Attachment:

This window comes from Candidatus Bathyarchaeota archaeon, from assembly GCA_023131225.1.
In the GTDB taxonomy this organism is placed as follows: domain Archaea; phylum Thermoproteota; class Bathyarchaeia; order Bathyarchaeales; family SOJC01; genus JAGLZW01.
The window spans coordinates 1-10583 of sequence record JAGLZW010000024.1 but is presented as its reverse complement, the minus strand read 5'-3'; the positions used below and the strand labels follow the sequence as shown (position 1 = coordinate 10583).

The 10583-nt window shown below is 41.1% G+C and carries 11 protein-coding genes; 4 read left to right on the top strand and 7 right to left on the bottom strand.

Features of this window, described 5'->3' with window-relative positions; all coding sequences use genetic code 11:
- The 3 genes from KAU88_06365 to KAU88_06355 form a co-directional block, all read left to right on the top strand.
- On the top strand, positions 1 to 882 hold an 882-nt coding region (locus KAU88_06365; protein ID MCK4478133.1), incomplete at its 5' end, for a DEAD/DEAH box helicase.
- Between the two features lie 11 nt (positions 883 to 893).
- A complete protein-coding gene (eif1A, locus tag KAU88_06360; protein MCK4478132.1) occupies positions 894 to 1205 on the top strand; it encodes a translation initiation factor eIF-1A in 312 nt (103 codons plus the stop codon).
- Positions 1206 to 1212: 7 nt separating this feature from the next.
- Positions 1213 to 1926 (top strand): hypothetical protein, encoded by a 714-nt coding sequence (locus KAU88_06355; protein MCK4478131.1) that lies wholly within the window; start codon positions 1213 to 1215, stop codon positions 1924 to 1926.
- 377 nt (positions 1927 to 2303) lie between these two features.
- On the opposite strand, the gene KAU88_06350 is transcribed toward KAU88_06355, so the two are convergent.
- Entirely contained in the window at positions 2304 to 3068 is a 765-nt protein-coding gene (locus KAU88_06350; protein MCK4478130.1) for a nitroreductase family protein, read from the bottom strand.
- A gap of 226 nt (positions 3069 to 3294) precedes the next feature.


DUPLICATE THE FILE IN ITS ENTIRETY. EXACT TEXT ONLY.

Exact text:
This window comes from Candidatus Bathyarchaeota archaeon, from assembly GCA_023131225.1.
In the GTDB taxonomy this organism is placed as follows: domain Archaea; phylum Thermoproteota; class Bathyarchaeia; order Bathyarchaeales; family SOJC01; genus JAGLZW01.
The window spans coordinates 1-10583 of sequence record JAGLZW010000024.1 but is presented as its reverse complement, the minus strand read 5'-3'; the positions used below and the strand labels follow the sequence as shown (position 1 = coordinate 10583).

The 10583-nt window shown below is 41.1% G+C and carries 11 protein-coding genes; 4 read left to right on the top strand and 7 right to left on the bottom strand.

Features of this window, described 5'->3' with window-relative positions; all coding sequences use genetic code 11:
- The 3 genes from KAU88_06365 to KAU88_06355 form a co-directional block, all read left to right on the top strand.
- On the top strand, positions 1 to 882 hold an 882-nt coding region (locus KAU88_06365; protein ID MCK4478133.1), incomplete at its 5' end, for a DEAD/DEAH box helicase.
- Between the two features lie 11 nt (positions 883 to 893).
- A complete protein-coding gene (eif1A, locus tag KAU88_06360; protein MCK4478132.1) occupies positions 894 to 1205 on the top strand; it encodes a translation initiation factor eIF-1A in 312 nt (103 codons plus the stop codon).
- Positions 1206 to 1212: 7 nt separating this feature from the next.
- Positions 1213 to 1926 (top strand): hypothetical protein, encoded by a 714-nt coding sequence (locus KAU88_06355; protein MCK4478131.1) that lies wholly within the window; start codon positions 1213 to 1215, stop codon positions 1924 to 1926.
- 377 nt (positions 1927 to 2303) lie between these two features.
- On the opposite strand, the gene KAU88_06350 is transcribed toward KAU88_06355, so the two are convergent.
- Entirely contained in the window at positions 2304 to 3068 is a 765-nt protein-coding gene (locus KAU88_06350; protein MCK4478130.1) for a nitroreductase family protein, read from the bottom strand.
- A gap of 226 nt (positions 3069 to 3294) precedes the next feature.